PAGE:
While the tech sector is going through a fascinating and eventful period with private funding cooling down and stocks of giant multinationals being sold off amid potential tax reform and overseas manufacturing restrictions, it is very surprising to see that the e-payment firm, Stripe (Private:STRIP), almost doubled its valuation and attracted a massive amount of funds in its series D round. It is even more impressive when looking at Square's (NYSE:SQ) performance that is trading significantly below its latest private funding round since it went public last year.
Even though Stripe and Square target slightly different audiences, they are frequently compared as the two leading online payments startups after PayPal. The most remarkable element when comparing the two companies is that the younger company, Stripe, is valued at almost twice than Square even though it has a lower annual TPV.
When looking at the general Fintech industry, there is a significant YoY decline in annual and quarterly financing as reflected in the chart below that emphasizes the magnitude of Stripe's accomplishment in raising such a massive round and doubling its valuation. The chart below compares 2015 to 2016 YTD, however, if under an optimistic assumption that Q416 will mimic Q415 in a number of deals, 2016 will lag behind 2015. In this environment, the expected outcome of Stripe's series D is impressive.
As Stripe is a unique phenomenon in the current Fintech industry, I believe that investors' pressure for a decent return on their investment will rise. Moreover, the recent funding round proved that Stripe could raise funds when most companies couldn't and, in the current environment, that is highly important for a startup. As the tech IPO market experiences a low year, and private placements are scarce, Stripe could use these terms and execute a well-orchestrated IPO that could maximize its return.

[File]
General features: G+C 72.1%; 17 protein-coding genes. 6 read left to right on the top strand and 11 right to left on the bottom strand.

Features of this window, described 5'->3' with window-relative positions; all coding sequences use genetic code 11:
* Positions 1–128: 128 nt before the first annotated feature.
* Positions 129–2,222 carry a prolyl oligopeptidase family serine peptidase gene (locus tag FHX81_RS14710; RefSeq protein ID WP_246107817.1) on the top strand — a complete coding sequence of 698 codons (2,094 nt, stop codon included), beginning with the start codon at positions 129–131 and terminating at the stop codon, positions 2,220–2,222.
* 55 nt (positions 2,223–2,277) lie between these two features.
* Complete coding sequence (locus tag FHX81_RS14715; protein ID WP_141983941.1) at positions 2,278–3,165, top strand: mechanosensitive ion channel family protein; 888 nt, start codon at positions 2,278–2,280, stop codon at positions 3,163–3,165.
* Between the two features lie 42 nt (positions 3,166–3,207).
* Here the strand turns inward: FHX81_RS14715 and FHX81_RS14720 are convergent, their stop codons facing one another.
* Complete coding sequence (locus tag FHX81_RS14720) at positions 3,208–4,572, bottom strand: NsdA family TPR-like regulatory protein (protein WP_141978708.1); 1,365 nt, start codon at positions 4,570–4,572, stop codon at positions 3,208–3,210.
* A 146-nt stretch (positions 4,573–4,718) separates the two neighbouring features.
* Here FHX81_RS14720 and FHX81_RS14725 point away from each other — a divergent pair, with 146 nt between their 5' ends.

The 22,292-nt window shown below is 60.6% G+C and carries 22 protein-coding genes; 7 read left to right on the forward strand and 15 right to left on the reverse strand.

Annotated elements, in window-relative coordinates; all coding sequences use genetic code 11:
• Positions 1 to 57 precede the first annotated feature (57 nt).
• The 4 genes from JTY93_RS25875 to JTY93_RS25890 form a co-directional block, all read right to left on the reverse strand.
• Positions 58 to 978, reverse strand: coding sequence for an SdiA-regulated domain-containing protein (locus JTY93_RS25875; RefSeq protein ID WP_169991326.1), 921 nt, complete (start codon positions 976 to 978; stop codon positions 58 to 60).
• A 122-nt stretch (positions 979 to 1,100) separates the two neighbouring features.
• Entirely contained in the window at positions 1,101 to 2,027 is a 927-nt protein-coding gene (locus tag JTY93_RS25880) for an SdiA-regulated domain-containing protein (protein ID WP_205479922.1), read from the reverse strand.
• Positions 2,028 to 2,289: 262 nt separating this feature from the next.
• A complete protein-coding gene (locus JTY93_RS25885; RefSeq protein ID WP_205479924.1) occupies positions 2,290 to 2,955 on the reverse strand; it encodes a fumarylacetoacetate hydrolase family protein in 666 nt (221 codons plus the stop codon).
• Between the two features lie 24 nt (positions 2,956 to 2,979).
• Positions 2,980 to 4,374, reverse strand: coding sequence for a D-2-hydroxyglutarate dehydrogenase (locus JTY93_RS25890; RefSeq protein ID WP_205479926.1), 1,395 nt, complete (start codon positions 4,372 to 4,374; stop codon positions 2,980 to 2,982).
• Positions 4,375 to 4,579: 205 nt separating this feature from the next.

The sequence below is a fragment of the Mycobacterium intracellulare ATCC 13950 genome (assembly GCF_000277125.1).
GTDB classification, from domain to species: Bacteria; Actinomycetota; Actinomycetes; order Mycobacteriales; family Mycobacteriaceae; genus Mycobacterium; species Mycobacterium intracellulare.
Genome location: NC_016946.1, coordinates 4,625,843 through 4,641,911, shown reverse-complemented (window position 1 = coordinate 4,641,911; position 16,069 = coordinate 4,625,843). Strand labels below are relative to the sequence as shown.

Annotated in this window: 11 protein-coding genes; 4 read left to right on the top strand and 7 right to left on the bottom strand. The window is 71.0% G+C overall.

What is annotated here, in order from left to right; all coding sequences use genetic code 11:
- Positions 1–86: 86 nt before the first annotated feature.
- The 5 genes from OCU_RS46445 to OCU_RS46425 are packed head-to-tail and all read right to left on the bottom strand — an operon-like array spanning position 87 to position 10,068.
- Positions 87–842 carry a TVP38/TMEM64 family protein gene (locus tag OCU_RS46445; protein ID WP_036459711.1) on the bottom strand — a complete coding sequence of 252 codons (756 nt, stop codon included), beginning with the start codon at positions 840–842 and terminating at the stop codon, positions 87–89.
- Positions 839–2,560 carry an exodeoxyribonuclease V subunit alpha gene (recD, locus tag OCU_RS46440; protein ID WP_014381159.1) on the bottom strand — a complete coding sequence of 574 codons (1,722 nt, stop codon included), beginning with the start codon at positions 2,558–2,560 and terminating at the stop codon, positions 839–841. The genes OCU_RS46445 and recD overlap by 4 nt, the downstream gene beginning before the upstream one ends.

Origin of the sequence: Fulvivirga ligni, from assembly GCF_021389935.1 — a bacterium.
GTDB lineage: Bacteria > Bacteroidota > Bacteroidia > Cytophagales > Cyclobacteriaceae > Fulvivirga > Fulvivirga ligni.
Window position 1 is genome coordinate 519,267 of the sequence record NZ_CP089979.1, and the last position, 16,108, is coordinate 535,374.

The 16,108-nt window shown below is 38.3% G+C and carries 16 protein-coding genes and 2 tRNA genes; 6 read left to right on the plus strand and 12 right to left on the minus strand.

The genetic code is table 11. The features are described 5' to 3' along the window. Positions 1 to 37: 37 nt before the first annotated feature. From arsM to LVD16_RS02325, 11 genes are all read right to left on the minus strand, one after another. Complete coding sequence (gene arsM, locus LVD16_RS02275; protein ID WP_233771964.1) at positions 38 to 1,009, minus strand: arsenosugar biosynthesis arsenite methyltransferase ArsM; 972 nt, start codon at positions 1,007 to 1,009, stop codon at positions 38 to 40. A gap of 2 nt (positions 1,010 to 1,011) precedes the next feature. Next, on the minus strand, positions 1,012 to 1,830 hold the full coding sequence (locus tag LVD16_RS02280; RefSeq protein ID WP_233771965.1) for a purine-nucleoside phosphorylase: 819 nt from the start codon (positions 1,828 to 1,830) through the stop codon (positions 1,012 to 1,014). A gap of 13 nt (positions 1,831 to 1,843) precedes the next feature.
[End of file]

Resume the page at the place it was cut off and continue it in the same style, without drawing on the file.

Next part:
A conservative scenario of Stripe's IPO that assumes the company will grow its funding and valuation in an IPO at the average pace of a recent couple of rounds suggests that a 2017 IPO will value Stripe at $15B and generate more than $200M in proceeds. The lofty valuation reflects the expected growth in online or digital payments that follows the increase in e-commerce purchase volume. Unlike Square that focuses mostly on in-store transactions, Stripe focuses on online transactions which are expected to benefit greatly from the rise of digital payments and e-commerce.
Assuming that Stripe's 2016 revenues are the commonly used $450M and that the company's top-line will grow at 20%, as analysts estimate for Square, Stripe's revenues will be $540M in 2017. That level of revenues reflects a steep valuation for a 2017 Stripe IPO scenario of a price-to-sales ratio of 27. This revenues multiple is a bit high for an IPO and will probably be lower when the company files its IPO and prices its shares.
As we witnessed in Stripe's latest series D round, the company managed to attract significant investments even in hard times for the industry and the segment. When looking towards 2017, with Mr. Trump stepping into office and the French and German elections, the market will probably experience a great deal of volatility that will push many companies away from going public, except those companies that have a proven ability to raise money in difficult times or have a tremendously strong brand. One example of such a company is Snapchat (CHAT), and another example is Stripe.
Let's assume that Stripe will indeed go public in 2017, under the valuation assumptions above, is it a good investment going forward? As mentioned above, the entire digital payments market is expected to benefit from the shift of consumer shopping into online and digital methods. Payment processors like Stripe and PayPal's (NASDAQ:PYPL) Braintree are the ones who will immediately benefit. As shown above, the aggregated TPV of global mobile transactions is expected to rise from $780B in 2017 to almost $1.1T in 2019 - a 38% surge.
Assuming that Stripe will manage to keep its market share flat in the following years, it is expected to grow its revenues to $566M in 2017, and up to $783M in 2019. In the case that Stripe will increase its market share (which I believe will happen), the company could cross the line of $1B in annual revenues in a few years.
As I estimate that Stripe will file for IPO in 2017 to grab a piece of that amazing growth, investors should keep Stripe IPO on their radar, expecting for a unique bullish opportunity in a stagnate IPO market.
Disclosure: I am/we are long PYPL.
I wrote this article myself, and it expresses my own opinions. I am not receiving compensation for it (other than from Seeking Alpha). I have no business relationship with any company whose stock is mentioned in this article.
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